Theater tech rehearsal: A world of its own
s I immerse myself, more and more, into the magical world of theatre, I often wonder how certain things happen: auditions, rehearsals, backstage activities. I even asked my friend a couple of weeks ago if I was allowed to just go to an audition and not audition. I want to see it all! I would love to volunteer in some manner in theatre in the future and see it all for myself, but time has not allowed for that as of yet.
But a play about a tech rehearsal? I definitely had time for that!
UF's School of Theatre + Dance presents Anne Washburn's 10 out of 12, directed by Russel Schultz and performed at The Constans Theatre. The title stems from the rule that actors can only work for 10 hours out of any 12-hour period.
10 out of 12 has us eavesdropping on a technical rehearsal, or "tech", as real life drama such as personal lives, injuries, and diva personalities threaten the show's progress. We get an insider look at what goes on during a technical rehearsal, mishaps and all.
We hear the professional, and not so professional, discussions occurring over headsets, on stage, and backstage. We hear actors suggesting last minute scene changes and additions. We hear personal drama between the actors. And we hear as a crewmember gets injured and uses electrical tape as temporary treatment until the rehearsal is over and he can go to the emergency room.
While I thought it was pretty cool to sit in on a tech rehearsal, we only see 2 hours of a 12-hour rehearsal, which leaves a lot out, like a plot. This play is not about the cast or the story. It's about the process. The script is mostly tech talk but also includes random remarks like comments about snacks and misplaced knives. In theory, it sounds pretty cool. But, in my opinion, it was a little too techy. I'd like to see more story and less tech talk.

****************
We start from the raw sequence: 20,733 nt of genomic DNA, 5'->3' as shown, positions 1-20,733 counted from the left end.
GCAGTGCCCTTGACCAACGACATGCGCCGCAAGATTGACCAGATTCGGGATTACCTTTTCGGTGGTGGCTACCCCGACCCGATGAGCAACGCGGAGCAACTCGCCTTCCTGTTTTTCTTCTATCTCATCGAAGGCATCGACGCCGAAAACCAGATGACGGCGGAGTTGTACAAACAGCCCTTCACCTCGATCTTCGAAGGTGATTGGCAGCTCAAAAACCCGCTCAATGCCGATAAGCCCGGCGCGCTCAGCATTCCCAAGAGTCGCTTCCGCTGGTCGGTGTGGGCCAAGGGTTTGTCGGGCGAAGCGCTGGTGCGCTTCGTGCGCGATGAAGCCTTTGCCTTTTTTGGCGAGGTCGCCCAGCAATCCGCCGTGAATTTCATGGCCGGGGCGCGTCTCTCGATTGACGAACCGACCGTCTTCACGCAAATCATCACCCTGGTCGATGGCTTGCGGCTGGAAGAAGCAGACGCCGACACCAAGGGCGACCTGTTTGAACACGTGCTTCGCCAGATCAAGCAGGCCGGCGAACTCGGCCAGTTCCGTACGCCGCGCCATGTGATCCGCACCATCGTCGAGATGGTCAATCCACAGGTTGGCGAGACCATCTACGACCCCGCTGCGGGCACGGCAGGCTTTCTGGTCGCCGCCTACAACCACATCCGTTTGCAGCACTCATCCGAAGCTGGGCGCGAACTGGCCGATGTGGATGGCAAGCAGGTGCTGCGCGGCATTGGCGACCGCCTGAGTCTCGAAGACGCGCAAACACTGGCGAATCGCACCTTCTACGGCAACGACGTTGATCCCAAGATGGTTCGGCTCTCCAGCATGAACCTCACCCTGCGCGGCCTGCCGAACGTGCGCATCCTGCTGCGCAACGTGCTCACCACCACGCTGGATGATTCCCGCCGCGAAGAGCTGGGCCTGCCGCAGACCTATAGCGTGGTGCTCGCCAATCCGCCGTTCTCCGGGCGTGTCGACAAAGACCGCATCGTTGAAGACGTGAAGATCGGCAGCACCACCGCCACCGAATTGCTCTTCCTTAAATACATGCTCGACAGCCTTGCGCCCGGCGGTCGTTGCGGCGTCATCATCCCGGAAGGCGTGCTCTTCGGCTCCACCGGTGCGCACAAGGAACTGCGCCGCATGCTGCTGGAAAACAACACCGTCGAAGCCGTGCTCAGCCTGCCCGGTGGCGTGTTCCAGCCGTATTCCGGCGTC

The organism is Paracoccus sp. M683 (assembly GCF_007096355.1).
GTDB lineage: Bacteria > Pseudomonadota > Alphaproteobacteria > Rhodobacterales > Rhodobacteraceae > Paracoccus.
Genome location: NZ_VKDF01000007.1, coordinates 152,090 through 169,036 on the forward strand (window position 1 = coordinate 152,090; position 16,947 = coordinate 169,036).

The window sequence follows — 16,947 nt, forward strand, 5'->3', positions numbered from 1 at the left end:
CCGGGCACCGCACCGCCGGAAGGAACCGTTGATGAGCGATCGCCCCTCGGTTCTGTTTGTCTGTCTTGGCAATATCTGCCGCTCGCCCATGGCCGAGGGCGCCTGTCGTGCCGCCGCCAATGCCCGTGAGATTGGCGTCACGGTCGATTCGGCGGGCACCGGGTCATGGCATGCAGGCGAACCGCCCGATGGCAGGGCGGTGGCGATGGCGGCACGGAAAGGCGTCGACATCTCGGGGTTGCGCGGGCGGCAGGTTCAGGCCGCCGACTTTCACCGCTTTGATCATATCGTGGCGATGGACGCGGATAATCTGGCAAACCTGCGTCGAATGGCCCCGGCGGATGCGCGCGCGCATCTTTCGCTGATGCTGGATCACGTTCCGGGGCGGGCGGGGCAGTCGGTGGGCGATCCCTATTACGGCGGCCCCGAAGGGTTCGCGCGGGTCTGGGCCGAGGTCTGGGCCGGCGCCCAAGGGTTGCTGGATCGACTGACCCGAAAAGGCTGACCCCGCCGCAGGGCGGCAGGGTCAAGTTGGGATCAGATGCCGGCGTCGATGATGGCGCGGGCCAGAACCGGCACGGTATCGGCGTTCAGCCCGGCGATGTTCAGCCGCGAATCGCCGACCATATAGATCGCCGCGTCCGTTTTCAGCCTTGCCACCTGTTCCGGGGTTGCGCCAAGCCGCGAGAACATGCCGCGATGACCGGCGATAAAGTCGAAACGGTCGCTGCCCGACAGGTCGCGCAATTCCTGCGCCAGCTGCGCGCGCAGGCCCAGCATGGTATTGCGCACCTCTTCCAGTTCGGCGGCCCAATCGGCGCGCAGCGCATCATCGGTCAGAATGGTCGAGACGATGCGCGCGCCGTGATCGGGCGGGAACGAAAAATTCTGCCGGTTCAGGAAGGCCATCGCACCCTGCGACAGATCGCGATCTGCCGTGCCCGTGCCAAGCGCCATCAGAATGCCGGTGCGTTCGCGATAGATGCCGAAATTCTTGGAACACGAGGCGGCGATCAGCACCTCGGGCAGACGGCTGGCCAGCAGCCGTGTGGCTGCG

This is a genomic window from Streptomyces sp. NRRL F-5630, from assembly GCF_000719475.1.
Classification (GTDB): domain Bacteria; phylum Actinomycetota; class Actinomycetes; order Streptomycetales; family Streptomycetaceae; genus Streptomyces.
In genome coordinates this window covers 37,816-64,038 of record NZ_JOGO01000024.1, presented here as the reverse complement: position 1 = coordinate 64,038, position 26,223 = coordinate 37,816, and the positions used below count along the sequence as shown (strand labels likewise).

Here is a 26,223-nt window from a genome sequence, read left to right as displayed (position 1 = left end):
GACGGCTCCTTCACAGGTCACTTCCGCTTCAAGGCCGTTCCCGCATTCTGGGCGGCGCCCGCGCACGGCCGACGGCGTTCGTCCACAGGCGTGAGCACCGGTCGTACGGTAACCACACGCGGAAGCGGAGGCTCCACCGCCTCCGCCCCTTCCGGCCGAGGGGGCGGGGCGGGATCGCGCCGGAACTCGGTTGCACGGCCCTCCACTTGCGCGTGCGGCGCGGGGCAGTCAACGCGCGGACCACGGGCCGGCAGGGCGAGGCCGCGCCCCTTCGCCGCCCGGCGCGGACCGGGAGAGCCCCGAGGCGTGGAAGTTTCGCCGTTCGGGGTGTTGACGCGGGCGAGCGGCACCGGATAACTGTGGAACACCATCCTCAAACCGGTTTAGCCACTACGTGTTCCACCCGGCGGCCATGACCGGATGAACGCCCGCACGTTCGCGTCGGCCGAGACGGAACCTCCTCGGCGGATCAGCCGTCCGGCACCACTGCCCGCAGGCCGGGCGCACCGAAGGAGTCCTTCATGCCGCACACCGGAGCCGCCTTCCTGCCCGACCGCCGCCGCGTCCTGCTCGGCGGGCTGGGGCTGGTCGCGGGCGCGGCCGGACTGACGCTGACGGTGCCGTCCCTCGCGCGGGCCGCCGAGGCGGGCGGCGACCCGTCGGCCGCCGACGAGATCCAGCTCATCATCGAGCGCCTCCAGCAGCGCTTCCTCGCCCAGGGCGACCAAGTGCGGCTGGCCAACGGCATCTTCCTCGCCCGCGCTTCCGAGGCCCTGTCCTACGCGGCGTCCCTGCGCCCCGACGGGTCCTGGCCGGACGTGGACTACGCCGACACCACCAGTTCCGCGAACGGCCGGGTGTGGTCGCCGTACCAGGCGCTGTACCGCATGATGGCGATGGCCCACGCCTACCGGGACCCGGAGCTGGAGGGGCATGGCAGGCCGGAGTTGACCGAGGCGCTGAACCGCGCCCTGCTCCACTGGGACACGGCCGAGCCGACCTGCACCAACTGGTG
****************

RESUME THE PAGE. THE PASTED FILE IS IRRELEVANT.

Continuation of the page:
That said, I did find it funny. I did enjoy myself. And I wasn't alone -- my fellow audience members seemed to enjoy it, as well. There was a lot of laughter and applause. The actors did a great job, the set (designed by Tim Castell) was amazing. But as someone who loves going to the theatre and then discussing the play after, this left little to discuss about the meaning of the play.
To quote director Russel Schultz from the program: "You will now be initiated into this wonderful, crazy, and exhilarating event that we call tech. You will see proof of the assertion that for every one minute you see on stage, the director, designers, actors, and crew have probably spent ten hours collectively planning, rehearsing, and executing."